But God calls all of us to ministry.  The word ministry simply means “service.”  God calls all of us to serve him.  Not necessarily as a vocation, that is as a career, but certainly as a lifestyle.  Each of us is called to be a minister of the gospel.  We are called to share the gospel, the good news, of Jesus’ love for us and sacrifice on our behalf.  We are called to build up the Body of Christ, to encourage and nurture the faith of other believers.  And we are called to be salt and light in the world, to transform the world through God’s grace.  We are called to make the world around us more like the Kingdom of God.  We are called to works of justice, to make sure that all people are treated with dignity and equality.  And we are called to works of mercy, to lift up and bind up the broken and downtrodden.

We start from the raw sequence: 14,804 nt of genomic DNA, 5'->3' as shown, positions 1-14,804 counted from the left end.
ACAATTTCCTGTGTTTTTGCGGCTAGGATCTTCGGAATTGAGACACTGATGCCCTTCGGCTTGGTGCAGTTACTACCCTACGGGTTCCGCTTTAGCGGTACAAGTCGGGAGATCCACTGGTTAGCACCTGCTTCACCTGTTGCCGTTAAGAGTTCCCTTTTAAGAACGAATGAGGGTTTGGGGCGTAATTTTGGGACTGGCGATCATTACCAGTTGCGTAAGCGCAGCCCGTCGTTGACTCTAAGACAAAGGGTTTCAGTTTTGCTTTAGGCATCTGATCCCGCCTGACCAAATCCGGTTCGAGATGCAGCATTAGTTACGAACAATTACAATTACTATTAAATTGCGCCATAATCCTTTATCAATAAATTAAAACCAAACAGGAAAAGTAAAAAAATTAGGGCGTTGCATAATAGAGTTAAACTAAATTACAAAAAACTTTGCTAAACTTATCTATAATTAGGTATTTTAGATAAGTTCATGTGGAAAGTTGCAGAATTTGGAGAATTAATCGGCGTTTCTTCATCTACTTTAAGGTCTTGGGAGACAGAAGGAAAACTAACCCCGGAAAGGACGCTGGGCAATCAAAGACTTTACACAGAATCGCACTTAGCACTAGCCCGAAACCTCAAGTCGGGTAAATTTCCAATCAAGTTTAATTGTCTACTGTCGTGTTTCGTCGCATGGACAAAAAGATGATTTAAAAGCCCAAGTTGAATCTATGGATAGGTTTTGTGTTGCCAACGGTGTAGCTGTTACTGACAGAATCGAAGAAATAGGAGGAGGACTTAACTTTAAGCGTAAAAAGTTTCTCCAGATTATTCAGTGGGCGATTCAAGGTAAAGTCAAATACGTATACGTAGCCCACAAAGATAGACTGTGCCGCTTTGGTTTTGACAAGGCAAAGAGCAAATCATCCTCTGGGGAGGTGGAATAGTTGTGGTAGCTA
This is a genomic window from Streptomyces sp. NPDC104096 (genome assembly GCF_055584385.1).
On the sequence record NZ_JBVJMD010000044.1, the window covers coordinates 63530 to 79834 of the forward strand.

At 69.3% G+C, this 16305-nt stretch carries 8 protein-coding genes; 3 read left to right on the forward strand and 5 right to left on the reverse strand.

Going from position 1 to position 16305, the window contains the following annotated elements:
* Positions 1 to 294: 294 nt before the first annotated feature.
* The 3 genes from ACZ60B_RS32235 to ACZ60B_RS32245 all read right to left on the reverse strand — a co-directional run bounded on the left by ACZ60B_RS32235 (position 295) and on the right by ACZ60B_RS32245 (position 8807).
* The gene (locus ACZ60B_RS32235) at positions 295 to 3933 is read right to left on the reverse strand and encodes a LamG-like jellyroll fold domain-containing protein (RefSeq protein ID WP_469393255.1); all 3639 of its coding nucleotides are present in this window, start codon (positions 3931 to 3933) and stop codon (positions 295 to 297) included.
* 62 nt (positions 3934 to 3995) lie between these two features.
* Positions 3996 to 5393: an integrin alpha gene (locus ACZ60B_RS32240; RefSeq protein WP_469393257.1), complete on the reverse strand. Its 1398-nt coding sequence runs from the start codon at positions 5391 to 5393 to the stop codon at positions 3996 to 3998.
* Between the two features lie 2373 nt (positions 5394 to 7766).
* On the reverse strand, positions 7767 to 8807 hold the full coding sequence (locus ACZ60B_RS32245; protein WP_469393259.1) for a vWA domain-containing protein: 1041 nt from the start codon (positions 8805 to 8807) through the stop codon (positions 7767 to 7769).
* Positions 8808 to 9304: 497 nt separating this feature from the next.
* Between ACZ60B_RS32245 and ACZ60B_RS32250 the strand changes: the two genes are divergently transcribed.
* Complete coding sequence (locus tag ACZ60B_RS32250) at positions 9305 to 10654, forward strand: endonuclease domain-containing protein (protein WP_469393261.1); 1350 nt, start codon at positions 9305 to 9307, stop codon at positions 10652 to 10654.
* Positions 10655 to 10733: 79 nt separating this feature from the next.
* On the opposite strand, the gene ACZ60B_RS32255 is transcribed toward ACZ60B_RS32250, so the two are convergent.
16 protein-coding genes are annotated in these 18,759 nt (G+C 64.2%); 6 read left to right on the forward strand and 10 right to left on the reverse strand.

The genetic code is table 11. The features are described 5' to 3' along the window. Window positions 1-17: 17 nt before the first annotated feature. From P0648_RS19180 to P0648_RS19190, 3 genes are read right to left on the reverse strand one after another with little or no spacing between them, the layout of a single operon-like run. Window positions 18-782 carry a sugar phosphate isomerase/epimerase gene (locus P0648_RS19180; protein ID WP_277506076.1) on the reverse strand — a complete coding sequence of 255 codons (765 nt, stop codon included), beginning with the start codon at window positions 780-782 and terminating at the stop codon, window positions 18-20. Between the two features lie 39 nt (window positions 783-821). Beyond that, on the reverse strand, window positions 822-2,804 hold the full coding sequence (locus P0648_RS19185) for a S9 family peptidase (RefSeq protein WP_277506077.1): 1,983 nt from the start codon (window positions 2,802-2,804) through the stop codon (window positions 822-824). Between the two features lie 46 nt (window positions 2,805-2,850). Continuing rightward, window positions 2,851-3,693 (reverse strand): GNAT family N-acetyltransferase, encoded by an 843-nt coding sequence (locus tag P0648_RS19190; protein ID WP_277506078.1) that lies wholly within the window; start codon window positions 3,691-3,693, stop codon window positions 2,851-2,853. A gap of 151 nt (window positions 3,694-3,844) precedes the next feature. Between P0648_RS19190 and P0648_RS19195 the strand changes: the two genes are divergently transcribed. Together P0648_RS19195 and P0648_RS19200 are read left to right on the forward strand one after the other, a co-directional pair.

I think the question we each need to ask ourselves is, “Do I have a place of ministry?”  Is there a place in your life where you are doing God’s work?  How are you sharing the good news of God’s love and grace? How are you building up the body of Christ?  How are you expressing the justice and mercy of God to the world around you?  

 In 1 Peter 1:16, God says, “You must be holy because I am holy.”  The word holy means set apart and not fit for ordinary use.  Our lives can’t be ordinary.  Our lives can’t be like the rest of the world around us.  We are called to more than the ordinary work of life, making money, raising children, etc.  We are called to the extraordinary work of God’s Kingdom.  We have to do the ordinary work, too, in order to survive.  We still have to go fishing.  But there must be more.  We must also “feed Jesus’ sheep” and “take his message” to the world.  Otherwise our lives are not holy, not different than the world around us.

Verse of the Day...